4a)  Jesus is speaking of different time periods in the future.  He mentions things such as people coming in his name, wars, revolutions, earthquakes, famines, pestilences (verses 8-10).  Some of these have already happened and continue to happen.

Then Jesus switches to the immediate future, once he is gone, how the disciples will be persecuted, brought before kings and governors, betrayed, and put to death (verses 12-16).  This begins right after his death.

Jesus speaks of the End Times as well when he will come down in a cloud of power and glory to set up his kingdom on earth (verse 27).  He says this will take place when Jerusalem is surrounded (verse 20).

b)  “They will fall by the sword and will be taken as prisoners to all the nations.  Jerusalem will be trampled on by the Gentiles until the times of the Gentiles are fulfilled.”  Jerusalem has to wait on ALL nations and UNTIL the times of the Gentiles are fulfilled, which is an indefinite amount of time.

5a)  Many will come in his name.  False prophets.  One William Miller in 1846 predicted Jesus would return and many believed.  When he didn’t, many fell away.  This is the warning to us all.

Wars and revolutions.  Too many to list: WWI, WWII, American revolution, French Revolution, Thirty Years War, Civil War, etc

Nation will rise against nation and kingdom against kingdom.  Too many to list:  all the conflicts between England and France, American revolution where it was the US against England, conflict now in the Middle East, Turks versus the Ottomans, etc.

Great earthquakes, famines, and pestilences.  Too many to list:  Tsumani in 2004, Great San Francisco Earthquake, Dust Bowl, famines in Africa, Bubonic Plague, AIDS, etc.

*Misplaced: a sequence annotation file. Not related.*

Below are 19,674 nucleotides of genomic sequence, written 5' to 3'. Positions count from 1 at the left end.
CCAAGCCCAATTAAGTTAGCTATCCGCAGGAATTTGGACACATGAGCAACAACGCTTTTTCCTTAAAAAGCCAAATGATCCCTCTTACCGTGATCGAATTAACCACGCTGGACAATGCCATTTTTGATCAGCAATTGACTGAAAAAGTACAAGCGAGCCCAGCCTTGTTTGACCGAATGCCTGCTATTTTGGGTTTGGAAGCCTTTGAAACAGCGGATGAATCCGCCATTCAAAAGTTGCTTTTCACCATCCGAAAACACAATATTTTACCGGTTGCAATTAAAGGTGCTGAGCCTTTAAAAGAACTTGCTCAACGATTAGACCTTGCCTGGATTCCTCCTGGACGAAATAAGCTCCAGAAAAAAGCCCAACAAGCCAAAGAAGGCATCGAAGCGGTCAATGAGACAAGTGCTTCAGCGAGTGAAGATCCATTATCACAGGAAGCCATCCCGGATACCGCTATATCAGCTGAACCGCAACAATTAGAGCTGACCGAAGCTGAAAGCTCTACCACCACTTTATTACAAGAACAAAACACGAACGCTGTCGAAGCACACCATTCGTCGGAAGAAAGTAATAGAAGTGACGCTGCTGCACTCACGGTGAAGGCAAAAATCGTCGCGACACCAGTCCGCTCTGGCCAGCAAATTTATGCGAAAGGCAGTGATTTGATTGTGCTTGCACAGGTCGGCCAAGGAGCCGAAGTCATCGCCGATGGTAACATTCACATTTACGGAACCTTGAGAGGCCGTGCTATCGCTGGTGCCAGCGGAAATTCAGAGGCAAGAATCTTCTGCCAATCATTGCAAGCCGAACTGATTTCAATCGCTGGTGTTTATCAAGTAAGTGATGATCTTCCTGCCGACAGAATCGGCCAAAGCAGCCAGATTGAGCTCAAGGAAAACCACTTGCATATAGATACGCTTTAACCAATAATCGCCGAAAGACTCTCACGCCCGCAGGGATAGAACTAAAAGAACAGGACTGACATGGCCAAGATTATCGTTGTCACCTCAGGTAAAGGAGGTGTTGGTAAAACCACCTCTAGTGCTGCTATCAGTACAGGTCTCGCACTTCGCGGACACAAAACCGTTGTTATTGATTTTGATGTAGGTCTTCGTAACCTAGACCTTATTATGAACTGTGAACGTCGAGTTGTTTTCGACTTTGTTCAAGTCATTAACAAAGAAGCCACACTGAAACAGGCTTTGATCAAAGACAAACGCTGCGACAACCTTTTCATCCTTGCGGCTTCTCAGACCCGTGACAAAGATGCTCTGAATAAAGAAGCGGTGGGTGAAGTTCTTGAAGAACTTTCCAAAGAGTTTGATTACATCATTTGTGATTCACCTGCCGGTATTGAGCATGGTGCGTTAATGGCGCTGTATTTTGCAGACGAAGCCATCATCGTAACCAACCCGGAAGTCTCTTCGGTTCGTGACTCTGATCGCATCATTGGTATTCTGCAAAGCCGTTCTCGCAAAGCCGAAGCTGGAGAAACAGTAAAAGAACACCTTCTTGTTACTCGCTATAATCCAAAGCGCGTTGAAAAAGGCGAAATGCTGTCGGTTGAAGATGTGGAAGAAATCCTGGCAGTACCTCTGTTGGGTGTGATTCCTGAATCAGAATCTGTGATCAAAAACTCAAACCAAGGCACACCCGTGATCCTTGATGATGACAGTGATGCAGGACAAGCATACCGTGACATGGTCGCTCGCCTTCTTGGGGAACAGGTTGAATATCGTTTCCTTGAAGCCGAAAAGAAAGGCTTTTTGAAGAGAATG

Jerusalem will be surrounded by armies.  Too many times to list:  According to Wikipedia, Jerusalem has been fought over sixteen times in its history.  Jerusalem has been destroyed twice, besieged 23 times, attacked 52 times, and captured and recaptured 44 times.

Increase in wickedness and loss of love.  Society will deteriorate, which I think most of us will agree is happening.  There will be less love for others and caring.

b)  The gospel of the kingdom will be preached in the whole world as a testimony to all nations.

c)  Personal Question.  My answer:  Through Christian missionaries in all parts of the world and even to the new generations at church and to current believers.  I don’t “preach the gospel.”  I teach it to my kids.  That’s about my extent.  I give to my church and they support missionaries.

Conclusions:  We spent most of this lesson in Luke.  Mark was ignored, a shame since I loved this nugget in Mark:  “And the gospel must first be preached to all nations (Mark 13:10)”, which makes question 5b clearer.  Jesus also mentions the Holy Spirit guiding the disciples during persecution, which must have been a great comfort upon hearing such dread events to come in their lives.  This was recorded in Mark only.

End Notes:  This is the last time Jesus will enter the temple.  He is departing for good.  The disciples are attempting to cheer Jesus after having been questioned by the Pharisees in the temple.  The temple was beautiful and magnificent to behold.  It was covered in gold and huge!

Titus’ soldiers burned the temple against his orders.  He wanted to preserve it.  However, once burned, Titus ordered the temple dismantled in order to retrieve the gold that had melted.

Titus was the emperor of Rome from 79-81 AD.  Before this, he was in charge of Judea and ending the Jewish rebellion there, which he did in 70 AD.  For this victory, he was awarded a triumph (a public ceremony honoring his achievement) and the Arch of Titus was built as a commemoration for him and for his military victories. It is one of two remaining arches still standing in the Roman forum and it was a model for the famous Arc de Triomphe in Paris.

The disciples probably correlated the destruction of the temple with the End Times.  Hence, Jesus’ long answer to correct their thinking.  There is much listed here, purposely vague, that scholars say are for different reasons including to confound the devil or have every generation ready for Jesus’ return.

These signs will intensify as Jesus’ return come near.  More and more earthquakes and famines. Luke says specifically there will be signs in the sun, moon, and stars.  The seas will toss; the heavenly bodies be shaken.